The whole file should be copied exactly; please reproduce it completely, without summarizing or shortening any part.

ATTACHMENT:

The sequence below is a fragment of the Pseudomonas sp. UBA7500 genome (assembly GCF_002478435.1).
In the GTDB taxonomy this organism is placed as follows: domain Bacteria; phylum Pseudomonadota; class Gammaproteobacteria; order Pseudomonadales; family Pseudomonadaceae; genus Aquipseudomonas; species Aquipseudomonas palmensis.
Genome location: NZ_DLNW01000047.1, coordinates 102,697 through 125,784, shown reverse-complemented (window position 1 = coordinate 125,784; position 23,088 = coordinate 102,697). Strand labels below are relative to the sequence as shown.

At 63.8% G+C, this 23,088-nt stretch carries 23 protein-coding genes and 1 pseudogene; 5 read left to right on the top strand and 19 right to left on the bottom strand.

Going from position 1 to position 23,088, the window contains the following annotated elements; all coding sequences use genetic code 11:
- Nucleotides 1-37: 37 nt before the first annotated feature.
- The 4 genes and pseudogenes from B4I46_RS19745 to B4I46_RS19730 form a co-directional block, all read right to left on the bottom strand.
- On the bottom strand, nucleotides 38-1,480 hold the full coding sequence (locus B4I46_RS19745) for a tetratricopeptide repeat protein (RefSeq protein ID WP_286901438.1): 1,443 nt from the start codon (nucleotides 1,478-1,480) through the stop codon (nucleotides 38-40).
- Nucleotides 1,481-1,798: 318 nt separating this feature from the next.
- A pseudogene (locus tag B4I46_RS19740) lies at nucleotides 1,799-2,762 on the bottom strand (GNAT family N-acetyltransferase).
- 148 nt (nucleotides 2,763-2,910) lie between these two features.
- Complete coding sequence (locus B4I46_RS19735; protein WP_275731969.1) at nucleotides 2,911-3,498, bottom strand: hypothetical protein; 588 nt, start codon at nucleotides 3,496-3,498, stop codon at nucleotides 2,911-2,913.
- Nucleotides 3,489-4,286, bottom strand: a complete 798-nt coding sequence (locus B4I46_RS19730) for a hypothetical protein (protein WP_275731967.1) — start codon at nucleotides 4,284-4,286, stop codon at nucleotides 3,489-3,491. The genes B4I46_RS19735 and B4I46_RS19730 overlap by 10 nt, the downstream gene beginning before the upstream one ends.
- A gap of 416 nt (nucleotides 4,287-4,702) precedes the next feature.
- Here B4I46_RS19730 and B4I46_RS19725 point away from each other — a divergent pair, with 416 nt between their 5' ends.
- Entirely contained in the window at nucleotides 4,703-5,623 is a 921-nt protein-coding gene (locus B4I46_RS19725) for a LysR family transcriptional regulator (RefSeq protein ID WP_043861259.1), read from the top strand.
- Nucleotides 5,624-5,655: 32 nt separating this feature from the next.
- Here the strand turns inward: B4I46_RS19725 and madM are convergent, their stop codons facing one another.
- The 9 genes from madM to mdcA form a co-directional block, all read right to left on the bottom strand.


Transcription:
The sequence below is a fragment of the Pseudomonas sp. UBA7500 genome (assembly GCF_002478435.1).
In the GTDB taxonomy this organism is placed as follows: domain Bacteria; phylum Pseudomonadota; class Gammaproteobacteria; order Pseudomonadales; family Pseudomonadaceae; genus Aquipseudomonas; species Aquipseudomonas palmensis.
Genome location: NZ_DLNW01000047.1, coordinates 102,697 through 125,784, shown reverse-complemented (window position 1 = coordinate 125,784; position 23,088 = coordinate 102,697). Strand labels below are relative to the sequence as shown.

At 63.8% G+C, this 23,088-nt stretch carries 23 protein-coding genes and 1 pseudogene; 5 read left to right on the top strand and 19 right to left on the bottom strand.

Going from position 1 to position 23,088, the window contains the following annotated elements; all coding sequences use genetic code 11:
- Nucleotides 1-37: 37 nt before the first annotated feature.
- The 4 genes and pseudogenes from B4I46_RS19745 to B4I46_RS19730 form a co-directional block, all read right to left on the bottom strand.
- On the bottom strand, nucleotides 38-1,480 hold the full coding sequence (locus B4I46_RS19745) for a tetratricopeptide repeat protein (RefSeq protein ID WP_286901438.1): 1,443 nt from the start codon (nucleotides 1,478-1,480) through the stop codon (nucleotides 38-40).
- Nucleotides 1,481-1,798: 318 nt separating this feature from the next.
- A pseudogene (locus tag B4I46_RS19740) lies at nucleotides 1,799-2,762 on the bottom strand (GNAT family N-acetyltransferase).
- 148 nt (nucleotides 2,763-2,910) lie between these two features.
- Complete coding sequence (locus B4I46_RS19735; protein WP_275731969.1) at nucleotides 2,911-3,498, bottom strand: hypothetical protein; 588 nt, start codon at nucleotides 3,496-3,498, stop codon at nucleotides 2,911-2,913.
- Nucleotides 3,489-4,286, bottom strand: a complete 798-nt coding sequence (locus B4I46_RS19730) for a hypothetical protein (protein WP_275731967.1) — start codon at nucleotides 4,284-4,286, stop codon at nucleotides 3,489-3,491. The genes B4I46_RS19735 and B4I46_RS19730 overlap by 10 nt, the downstream gene beginning before the upstream one ends.
- A gap of 416 nt (nucleotides 4,287-4,702) precedes the next feature.
- Here B4I46_RS19730 and B4I46_RS19725 point away from each other — a divergent pair, with 416 nt between their 5' ends.
- Entirely contained in the window at nucleotides 4,703-5,623 is a 921-nt protein-coding gene (locus B4I46_RS19725) for a LysR family transcriptional regulator (RefSeq protein ID WP_043861259.1), read from the top strand.
- Nucleotides 5,624-5,655: 32 nt separating this feature from the next.
- Here the strand turns inward: B4I46_RS19725 and madM are convergent, their stop codons facing one another.
- The 9 genes from madM to mdcA form a co-directional block, all read right to left on the bottom strand.